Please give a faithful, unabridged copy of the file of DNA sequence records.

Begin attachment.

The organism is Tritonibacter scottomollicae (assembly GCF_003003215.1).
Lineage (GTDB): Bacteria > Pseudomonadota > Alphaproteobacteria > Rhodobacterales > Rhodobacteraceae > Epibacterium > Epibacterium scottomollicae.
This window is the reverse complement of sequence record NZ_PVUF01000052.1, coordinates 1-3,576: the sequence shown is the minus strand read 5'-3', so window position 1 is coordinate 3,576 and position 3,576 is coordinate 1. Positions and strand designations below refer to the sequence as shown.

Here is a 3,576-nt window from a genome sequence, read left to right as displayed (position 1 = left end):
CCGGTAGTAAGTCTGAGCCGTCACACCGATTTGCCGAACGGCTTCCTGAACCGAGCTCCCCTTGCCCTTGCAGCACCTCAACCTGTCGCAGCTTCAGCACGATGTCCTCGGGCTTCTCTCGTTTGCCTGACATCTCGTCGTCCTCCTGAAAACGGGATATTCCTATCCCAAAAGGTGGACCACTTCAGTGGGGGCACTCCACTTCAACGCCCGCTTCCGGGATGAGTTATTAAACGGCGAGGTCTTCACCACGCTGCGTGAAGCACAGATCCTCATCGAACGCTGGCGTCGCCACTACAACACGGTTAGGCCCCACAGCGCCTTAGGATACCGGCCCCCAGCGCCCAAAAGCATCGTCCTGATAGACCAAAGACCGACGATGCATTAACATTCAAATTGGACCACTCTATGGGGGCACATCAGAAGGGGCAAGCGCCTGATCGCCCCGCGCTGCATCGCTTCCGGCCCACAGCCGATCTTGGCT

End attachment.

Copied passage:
The organism is Tritonibacter scottomollicae (assembly GCF_003003215.1).
Lineage (GTDB): Bacteria > Pseudomonadota > Alphaproteobacteria > Rhodobacterales > Rhodobacteraceae > Epibacterium > Epibacterium scottomollicae.
This window is the reverse complement of sequence record NZ_PVUF01000052.1, coordinates 1-3,576: the sequence shown is the minus strand read 5'-3', so window position 1 is coordinate 3,576 and position 3,576 is coordinate 1. Positions and strand designations below refer to the sequence as shown.

Here is a 3,576-nt window from a genome sequence, read left to right as displayed (position 1 = left end):
CCGGTAGTAAGTCTGAGCCGTCACACCGATTTGCCGAACGGCTTCCTGAACCGAGCTCCCCTTGCCCTTGCAGCACCTCAACCTGTCGCAGCTTCAGCACGATGTCCTCGGGCTTCTCTCGTTTGCCTGACATCTCGTCGTCCTCCTGAAAACGGGATATTCCTATCCCAAAAGGTGGACCACTTCAGTGGGGGCACTCCACTTCAACGCCCGCTTCCGGGATGAGTTATTAAACGGCGAGGTCTTCACCACGCTGCGTGAAGCACAGATCCTCATCGAACGCTGGCGTCGCCACTACAACACGGTTAGGCCCCACAGCGCCTTAGGATACCGGCCCCCAGCGCCCAAAAGCATCGTCCTGATAGACCAAAGACCGACGATGCATTAACATTCAAATTGGACCACTCTATGGGGGCACATCAGAAGGGGCAAGCGCCTGATCGCCCCGCGCTGCATCGCTTCCGGCCCACAGCCGATCTTGGCT